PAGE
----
A supplemental new drug application (sNDA) for pimavanserin (Nuplazid; Acadia Pharmaseuticals, San Diego, CA) was submitted to the Food and Drug Administration (FDA) for a new indication. Evidence now shows pimavanserin is effective for the treatment of hallucinations and delusions associated with dementia-related psychosis (DRP). The FDA previously granted breakthrough therapy designation for pimavanserin.
“This is an important step forward for the approximately 2.4 million people in the US who suffer from dementia-related hallucinations and delusions, representing a large unmet need with currently no approved treatment options,” said Steve Davis, Acadia’s chief executive officer. “Our pivotal Harmony (NCT03325556) study showed a meaningful reduction of the symptoms and stabilization of psychosis and a nearly 3-fold reduction in the risk of relapse of psychosis for patients continuing treatment on pimavanserin compared with placebo. We look forward to working with the FDA as it reviews our submission.”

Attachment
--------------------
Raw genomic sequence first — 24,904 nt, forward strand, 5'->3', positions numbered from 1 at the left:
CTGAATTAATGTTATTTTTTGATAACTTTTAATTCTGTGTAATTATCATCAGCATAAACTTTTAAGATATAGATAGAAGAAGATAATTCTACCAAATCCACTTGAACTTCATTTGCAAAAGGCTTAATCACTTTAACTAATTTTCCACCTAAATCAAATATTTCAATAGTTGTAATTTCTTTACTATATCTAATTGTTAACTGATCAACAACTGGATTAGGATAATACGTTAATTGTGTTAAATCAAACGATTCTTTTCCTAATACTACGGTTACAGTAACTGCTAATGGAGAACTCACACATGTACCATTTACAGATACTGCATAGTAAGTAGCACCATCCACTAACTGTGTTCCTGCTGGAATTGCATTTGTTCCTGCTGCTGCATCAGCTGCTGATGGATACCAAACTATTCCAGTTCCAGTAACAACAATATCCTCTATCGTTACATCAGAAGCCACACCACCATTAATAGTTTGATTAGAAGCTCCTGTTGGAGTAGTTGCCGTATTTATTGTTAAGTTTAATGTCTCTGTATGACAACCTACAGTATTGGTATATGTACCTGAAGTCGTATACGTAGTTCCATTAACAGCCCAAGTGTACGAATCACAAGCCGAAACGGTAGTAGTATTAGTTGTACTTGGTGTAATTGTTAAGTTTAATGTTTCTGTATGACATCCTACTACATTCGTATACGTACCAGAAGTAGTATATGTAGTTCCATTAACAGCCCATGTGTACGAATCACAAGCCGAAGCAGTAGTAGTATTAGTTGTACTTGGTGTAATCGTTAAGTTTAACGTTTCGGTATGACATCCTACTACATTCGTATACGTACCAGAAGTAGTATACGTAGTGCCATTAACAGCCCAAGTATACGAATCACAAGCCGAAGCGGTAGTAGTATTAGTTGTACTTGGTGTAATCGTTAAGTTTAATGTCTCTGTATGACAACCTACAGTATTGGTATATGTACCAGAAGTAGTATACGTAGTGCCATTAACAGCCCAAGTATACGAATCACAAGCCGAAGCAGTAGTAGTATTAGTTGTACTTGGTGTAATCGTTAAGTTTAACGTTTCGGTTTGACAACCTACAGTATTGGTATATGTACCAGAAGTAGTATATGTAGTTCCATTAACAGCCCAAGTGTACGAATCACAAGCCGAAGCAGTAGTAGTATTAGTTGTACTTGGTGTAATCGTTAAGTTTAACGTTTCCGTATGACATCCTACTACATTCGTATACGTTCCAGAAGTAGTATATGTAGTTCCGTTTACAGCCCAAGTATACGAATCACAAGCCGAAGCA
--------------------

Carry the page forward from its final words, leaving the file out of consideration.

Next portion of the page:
The sNDA is supported by results from the pivotal phase 3 Harmony study, which demonstrated that pimavanserin significantly reduced the risk of relapse of psychosis by 2.8 more than placebo (hazard ratio = 0.353; 1-sided P=0.0023), which included people with Alzheimer disease (AD) psychosisand Parkinson’s disease (PD) psychosis. The sNDA includes a large safety and tolerability database from completed and ongoing studies representing over 1500 participants with neurodegenerative diseases.
Harmony was a phase 3 study designed to evaluate the efficacy and safety of pimavanserin across a broad population of participants with the most common clinically diagnosed subtypes of dementia. This includes AD, dementia with Lewy bodies, PD dementia, vascular dementia, and frontotemporal dementia spectrum disorders. A total of 392 participants were enrolled in the study, with mean age 74.5 years and a mean Mini-Mental State Examination (MMSE) score of 16.7.
Nidhiben Anadani, MD
Jill M. Giordano Farmer, DO
Monideep Dutt, MD; Jamika Hallman-Cooper, MD; Ekta Bery, MD; Mohammed Shahnawaz, MD; and Grace Gombolay, MD